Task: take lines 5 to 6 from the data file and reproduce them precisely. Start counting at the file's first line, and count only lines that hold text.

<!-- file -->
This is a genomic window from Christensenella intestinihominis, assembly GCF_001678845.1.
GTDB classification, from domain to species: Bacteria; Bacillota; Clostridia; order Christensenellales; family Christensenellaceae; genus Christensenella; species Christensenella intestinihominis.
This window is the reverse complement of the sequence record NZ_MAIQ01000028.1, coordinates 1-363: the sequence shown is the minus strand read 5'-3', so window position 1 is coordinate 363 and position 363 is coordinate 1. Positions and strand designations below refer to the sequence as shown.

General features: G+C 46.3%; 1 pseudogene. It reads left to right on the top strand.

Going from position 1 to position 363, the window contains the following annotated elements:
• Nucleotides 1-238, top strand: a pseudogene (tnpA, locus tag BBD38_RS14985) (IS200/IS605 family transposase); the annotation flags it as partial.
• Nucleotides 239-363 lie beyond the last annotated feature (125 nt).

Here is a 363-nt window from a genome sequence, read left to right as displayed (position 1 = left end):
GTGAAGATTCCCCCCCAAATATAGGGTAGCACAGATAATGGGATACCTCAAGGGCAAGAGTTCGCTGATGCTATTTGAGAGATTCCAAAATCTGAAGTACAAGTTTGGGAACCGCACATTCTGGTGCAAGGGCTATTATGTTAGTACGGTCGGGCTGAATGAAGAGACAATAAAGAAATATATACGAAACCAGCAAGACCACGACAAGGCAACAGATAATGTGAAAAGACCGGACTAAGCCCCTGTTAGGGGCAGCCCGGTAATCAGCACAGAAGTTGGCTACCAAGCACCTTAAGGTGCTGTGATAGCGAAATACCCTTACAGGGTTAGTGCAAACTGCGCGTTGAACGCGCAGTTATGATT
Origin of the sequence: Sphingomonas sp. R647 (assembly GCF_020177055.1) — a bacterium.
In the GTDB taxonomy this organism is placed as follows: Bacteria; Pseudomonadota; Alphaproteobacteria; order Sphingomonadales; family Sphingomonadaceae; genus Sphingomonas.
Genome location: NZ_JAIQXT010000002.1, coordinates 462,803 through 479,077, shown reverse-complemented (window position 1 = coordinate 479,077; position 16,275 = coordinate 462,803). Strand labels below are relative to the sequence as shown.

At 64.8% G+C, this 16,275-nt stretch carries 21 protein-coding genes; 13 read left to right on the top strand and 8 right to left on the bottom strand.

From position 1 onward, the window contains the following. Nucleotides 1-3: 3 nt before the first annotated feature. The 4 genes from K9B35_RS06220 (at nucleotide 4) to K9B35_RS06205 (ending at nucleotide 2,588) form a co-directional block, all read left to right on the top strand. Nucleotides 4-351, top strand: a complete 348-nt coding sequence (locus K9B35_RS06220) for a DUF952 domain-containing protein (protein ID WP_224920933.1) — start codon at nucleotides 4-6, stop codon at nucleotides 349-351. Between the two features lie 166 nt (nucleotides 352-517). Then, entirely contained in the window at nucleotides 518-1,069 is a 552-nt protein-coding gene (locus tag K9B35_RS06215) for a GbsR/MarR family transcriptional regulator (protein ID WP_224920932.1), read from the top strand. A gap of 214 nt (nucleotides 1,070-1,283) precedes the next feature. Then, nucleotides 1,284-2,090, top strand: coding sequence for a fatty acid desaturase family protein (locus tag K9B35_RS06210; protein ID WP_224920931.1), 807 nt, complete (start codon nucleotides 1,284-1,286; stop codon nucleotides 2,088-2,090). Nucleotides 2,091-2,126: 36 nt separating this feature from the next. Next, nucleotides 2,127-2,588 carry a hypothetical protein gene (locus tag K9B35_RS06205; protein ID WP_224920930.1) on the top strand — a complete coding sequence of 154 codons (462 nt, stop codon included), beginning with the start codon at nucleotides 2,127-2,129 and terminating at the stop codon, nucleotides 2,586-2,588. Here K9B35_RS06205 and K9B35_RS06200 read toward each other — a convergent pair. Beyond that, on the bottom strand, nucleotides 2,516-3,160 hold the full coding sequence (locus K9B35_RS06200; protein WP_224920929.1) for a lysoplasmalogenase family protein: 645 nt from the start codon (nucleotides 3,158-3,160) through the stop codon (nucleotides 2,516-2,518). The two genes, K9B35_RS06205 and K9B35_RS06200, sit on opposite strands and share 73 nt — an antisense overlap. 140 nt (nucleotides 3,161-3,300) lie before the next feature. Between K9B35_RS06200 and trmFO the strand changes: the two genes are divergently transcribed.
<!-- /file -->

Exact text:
Going from position 1 to position 363, the window contains the following annotated elements:
• Nucleotides 1-238, top strand: a pseudogene (tnpA, locus tag BBD38_RS14985) (IS200/IS605 family transposase); the annotation flags it as partial.